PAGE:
When it comes to protecting the rights of children, South Africa is considered to be one of the forerunners in legal progress and development. At the end of August 2020, The Children’s Amendment Bill (the Bill) was proposed, which aims to strengthen the child protection system beyond its current scope in The Children’s Act 38 of 2005.

Below follow a few of the noteworthy changes proposed:


Changes in the scope of children protected

The proposed amendments would protect all children currently located in South Africa, regardless of citizenship, where currently only child-citizens are protected.


Better children’s privacy and protection of information

In the wake of an array of conundrums relating to information and privacy (especially how information is captured and utilised in the technological age), the protection of information and privacy is an evolving worldwide concern and new legislature is regularly being produced to protect people. In the case of the Bill, the protection of privacy and information relating to children is brought into focus.


Changes to the rights of unmarried fathers

Currently, an unmarried father only enjoys full parental responsibilities and rights if he is living with the mother at the time of birth (in a permanent partnership), or if he has made a significant contribution to the child’s upbringing/maintenance while having been identified as the child’s father. The proposed amendments in Section 21 of the Act would change this qualification to award full parental responsibility and rights with regard to the child if the unmarried father was living with the mother at any point between conception and birth as well.


Greater focus on Early Childhood Development

Changes are proposed to include disabled children in the definition of Early Childhood Development (ECD), while also requiring the government to develop a national strategy that will ensure a well-resourced, coordinated, well-managed, and inclusive ECD system. Some other changes related to the implementation of this strategy will affect provincial requirements to prioritise ECD programs and provide the opportunity for more resources to be set aside for ECD initiatives in rural, underserved, or poverty-declared wards.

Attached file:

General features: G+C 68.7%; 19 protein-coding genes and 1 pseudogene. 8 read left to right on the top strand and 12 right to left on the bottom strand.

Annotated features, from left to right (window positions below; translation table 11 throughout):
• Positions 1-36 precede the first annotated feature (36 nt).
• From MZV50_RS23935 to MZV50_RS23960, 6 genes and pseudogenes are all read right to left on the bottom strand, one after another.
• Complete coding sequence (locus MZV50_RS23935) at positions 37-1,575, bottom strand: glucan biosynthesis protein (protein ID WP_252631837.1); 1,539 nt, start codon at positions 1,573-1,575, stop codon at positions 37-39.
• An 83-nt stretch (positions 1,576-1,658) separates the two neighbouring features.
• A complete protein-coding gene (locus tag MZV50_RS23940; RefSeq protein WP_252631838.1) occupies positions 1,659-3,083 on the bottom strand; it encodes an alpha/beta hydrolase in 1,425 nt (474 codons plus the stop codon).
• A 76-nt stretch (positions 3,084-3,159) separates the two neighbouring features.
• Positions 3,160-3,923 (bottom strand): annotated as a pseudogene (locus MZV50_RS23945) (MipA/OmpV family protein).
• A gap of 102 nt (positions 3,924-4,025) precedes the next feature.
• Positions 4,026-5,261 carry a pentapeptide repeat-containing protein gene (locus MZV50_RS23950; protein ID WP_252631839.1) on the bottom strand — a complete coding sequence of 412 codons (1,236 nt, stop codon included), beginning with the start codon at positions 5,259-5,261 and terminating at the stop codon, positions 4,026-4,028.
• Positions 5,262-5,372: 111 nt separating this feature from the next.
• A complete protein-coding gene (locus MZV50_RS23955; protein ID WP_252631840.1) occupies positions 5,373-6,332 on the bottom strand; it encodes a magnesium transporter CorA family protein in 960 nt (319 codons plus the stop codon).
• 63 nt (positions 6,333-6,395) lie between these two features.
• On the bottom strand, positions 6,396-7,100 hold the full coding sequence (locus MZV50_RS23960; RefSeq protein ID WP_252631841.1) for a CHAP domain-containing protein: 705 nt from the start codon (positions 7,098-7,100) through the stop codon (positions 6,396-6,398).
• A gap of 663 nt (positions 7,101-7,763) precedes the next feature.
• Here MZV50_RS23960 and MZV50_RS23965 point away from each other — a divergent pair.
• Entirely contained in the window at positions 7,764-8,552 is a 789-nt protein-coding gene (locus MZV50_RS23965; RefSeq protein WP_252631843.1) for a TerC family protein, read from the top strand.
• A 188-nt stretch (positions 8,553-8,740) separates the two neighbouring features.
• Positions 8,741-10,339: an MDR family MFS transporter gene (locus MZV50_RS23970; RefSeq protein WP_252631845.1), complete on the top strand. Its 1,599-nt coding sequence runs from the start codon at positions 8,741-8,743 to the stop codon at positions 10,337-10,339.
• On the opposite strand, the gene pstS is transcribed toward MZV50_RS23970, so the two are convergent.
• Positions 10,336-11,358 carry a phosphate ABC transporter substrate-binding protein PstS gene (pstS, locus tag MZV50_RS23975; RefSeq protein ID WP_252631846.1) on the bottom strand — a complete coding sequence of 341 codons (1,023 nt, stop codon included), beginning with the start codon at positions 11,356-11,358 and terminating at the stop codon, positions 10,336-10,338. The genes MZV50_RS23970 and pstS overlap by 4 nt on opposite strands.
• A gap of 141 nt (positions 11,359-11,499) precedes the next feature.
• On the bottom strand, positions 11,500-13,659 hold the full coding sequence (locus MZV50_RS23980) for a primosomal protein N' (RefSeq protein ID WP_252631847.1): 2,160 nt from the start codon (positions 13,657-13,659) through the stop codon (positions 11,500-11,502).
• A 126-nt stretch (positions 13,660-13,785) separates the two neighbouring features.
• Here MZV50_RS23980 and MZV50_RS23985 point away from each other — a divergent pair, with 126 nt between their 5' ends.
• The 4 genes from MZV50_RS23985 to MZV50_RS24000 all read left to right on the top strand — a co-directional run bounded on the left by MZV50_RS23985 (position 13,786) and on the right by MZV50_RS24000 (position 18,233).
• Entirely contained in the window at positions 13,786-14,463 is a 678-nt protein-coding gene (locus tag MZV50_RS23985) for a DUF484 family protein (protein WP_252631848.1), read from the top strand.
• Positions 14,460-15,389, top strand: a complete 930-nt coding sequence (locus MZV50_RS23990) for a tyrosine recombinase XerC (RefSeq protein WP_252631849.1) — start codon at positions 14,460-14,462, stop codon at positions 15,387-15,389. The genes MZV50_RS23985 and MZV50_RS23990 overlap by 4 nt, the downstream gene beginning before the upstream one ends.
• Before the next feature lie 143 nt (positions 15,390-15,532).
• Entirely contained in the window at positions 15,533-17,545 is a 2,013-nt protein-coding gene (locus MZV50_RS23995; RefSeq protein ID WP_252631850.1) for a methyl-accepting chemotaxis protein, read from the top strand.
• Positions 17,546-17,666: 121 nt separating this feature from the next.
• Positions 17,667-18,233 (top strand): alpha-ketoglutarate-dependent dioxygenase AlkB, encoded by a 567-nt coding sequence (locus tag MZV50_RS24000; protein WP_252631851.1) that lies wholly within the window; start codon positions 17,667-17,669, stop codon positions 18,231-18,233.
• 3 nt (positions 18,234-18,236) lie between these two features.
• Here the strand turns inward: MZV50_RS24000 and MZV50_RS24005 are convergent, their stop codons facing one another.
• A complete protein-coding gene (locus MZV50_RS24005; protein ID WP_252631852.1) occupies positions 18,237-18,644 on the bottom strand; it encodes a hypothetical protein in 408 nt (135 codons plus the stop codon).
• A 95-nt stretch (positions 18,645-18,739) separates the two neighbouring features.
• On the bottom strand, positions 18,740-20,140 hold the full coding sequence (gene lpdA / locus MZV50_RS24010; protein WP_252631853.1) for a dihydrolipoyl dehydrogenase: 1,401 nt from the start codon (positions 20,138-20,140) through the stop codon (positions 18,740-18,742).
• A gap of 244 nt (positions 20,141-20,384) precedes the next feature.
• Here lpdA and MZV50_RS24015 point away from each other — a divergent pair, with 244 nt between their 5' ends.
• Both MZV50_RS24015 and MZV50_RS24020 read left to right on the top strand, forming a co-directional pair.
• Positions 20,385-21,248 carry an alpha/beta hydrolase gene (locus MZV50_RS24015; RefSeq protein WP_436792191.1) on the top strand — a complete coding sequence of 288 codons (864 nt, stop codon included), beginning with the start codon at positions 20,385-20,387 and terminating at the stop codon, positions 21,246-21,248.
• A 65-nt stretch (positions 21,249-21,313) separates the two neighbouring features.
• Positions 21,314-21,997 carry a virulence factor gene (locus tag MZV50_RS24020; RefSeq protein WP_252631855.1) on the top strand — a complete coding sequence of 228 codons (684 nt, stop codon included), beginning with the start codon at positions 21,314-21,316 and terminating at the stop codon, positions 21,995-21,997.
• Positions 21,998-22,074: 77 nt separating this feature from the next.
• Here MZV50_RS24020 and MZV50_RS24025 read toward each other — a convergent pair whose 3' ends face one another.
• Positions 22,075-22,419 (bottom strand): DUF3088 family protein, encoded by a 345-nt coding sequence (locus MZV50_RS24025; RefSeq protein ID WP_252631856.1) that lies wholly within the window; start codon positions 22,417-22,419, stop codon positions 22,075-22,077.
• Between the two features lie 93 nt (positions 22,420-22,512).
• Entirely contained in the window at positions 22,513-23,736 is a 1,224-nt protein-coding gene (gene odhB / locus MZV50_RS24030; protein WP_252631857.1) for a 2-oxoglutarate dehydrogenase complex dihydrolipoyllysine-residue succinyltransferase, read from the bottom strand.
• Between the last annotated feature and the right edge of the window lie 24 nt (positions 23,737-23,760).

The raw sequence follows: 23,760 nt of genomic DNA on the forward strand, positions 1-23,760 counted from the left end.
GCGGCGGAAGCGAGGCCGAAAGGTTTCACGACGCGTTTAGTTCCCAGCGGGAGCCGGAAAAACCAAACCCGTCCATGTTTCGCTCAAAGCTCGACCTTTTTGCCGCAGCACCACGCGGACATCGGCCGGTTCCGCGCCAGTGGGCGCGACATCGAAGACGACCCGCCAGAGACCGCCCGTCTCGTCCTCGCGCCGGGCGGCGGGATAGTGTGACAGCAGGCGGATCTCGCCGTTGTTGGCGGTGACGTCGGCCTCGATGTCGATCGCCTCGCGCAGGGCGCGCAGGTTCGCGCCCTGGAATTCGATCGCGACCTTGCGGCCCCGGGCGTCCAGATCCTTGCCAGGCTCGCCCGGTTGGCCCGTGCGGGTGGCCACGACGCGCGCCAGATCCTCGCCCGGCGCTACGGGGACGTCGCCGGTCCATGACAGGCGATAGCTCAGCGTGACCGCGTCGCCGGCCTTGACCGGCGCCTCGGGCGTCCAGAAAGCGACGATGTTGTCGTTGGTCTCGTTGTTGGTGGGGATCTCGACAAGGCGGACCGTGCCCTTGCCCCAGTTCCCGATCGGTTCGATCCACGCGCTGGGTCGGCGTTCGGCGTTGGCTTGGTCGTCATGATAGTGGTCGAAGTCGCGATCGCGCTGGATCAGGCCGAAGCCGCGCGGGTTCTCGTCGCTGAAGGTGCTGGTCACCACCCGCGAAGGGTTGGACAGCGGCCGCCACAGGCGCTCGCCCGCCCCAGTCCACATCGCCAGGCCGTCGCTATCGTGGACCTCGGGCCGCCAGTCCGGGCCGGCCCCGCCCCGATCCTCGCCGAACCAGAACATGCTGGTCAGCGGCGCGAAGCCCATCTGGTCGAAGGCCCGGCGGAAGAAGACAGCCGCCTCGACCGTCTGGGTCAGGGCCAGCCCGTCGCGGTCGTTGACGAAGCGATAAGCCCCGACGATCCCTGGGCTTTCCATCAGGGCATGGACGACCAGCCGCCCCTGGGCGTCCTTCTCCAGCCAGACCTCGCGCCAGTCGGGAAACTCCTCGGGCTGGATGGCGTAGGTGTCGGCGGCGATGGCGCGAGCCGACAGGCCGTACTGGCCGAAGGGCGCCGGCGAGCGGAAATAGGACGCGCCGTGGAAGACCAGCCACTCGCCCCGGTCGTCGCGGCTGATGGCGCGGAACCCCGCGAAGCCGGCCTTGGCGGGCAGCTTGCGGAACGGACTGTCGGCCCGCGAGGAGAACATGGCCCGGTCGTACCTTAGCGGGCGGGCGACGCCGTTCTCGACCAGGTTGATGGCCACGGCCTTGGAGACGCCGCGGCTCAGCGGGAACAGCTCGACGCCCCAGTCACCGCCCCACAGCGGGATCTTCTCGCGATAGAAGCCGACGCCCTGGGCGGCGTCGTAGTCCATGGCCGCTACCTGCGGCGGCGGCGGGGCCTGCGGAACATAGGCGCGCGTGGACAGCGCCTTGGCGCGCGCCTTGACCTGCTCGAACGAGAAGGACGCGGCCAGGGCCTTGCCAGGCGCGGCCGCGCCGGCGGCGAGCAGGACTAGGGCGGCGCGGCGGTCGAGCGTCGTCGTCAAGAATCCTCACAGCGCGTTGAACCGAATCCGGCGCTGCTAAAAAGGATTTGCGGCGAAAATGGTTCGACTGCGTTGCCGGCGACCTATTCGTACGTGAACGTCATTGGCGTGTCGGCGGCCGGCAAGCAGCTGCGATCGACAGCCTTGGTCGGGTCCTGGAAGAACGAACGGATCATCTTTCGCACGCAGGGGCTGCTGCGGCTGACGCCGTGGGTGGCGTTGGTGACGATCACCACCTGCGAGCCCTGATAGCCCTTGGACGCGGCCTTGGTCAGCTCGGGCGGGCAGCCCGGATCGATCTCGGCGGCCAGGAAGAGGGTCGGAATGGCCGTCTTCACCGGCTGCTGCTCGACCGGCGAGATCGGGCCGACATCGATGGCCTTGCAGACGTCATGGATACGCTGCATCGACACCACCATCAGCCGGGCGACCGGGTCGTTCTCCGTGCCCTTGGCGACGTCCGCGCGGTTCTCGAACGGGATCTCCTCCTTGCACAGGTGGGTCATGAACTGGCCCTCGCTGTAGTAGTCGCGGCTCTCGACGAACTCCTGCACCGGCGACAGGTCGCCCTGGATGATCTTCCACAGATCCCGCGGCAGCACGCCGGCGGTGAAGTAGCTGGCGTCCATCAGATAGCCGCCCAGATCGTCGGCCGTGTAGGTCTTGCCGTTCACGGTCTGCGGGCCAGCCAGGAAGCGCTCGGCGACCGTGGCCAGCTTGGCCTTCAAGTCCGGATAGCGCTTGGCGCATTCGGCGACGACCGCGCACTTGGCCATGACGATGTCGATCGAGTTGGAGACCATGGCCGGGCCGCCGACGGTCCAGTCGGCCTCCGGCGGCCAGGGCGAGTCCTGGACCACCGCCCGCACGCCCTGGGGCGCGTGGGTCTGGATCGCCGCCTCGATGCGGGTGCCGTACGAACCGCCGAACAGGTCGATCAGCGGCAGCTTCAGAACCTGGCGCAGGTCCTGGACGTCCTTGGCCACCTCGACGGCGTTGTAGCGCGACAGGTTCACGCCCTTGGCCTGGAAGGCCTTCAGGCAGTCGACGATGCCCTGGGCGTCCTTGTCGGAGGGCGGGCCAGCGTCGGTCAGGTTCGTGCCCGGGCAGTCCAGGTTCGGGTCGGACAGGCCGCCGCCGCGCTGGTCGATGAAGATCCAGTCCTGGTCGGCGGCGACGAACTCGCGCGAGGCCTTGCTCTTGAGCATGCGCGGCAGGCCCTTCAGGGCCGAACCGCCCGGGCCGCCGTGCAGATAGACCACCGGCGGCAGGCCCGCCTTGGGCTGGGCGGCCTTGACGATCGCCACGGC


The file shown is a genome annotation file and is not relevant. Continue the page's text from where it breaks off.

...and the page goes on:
Greater safeguards for children in need of care and protection

Definitions regarding children who are considered “in need of care and protection” could be updated to include “an unaccompanied migrant child from another country”, a child who “has been sold by a parent caregiver or guardian” or “a victim of trafficking”. The changes further aim to improve the care and provision for abandoned and orphaned children.


Amendments to temporary safe care

The changes proposed in the Bill would mean that a court order must be issued to place a child in temporary safe care for more than 72 hours and that temporary safe care may not exceed 6 months. Children placed into such care will not have to appear before the children’s court if they attempt to flee within 48 hours of being put into such care, as long as their social worker assesses the child and tries to ascertain why the child fled from their place of safety.


Prioritised protection of abducted children

Delays in the judicial process related to the abduction of a child are proposed to be eliminated as far as is possible by ensuring a faster, safe return to home as to minimise trauma and minimise the risk of adverse adaption to a foreign environment.


Health considerations to be made for confirming surrogacy

Changes are proposed to Chapter 19 of the Children’s Act, which would mean that more attention will be paid to the health and age of the parents commissioning the surrogacy as well as that of the surrogate mother, thereby protecting the future welfare of the child.


The changes mentioned above are not exhaustive, with many minor updates also proposed in the Bill (although it largely pertains to the updating of definitions). We are keeping an eye out on the process and should the need arise, our Family Law attorney will be able to assist you in this regard.


This article is a general information sheet and should not be used or relied on as legal or other professional advice. No liability can be accepted for any errors or omissions nor for any loss or damage arising from reliance upon any information herein. Always contact your adviser for specific and detailed advice. Errors and omissions excepted (E&OE).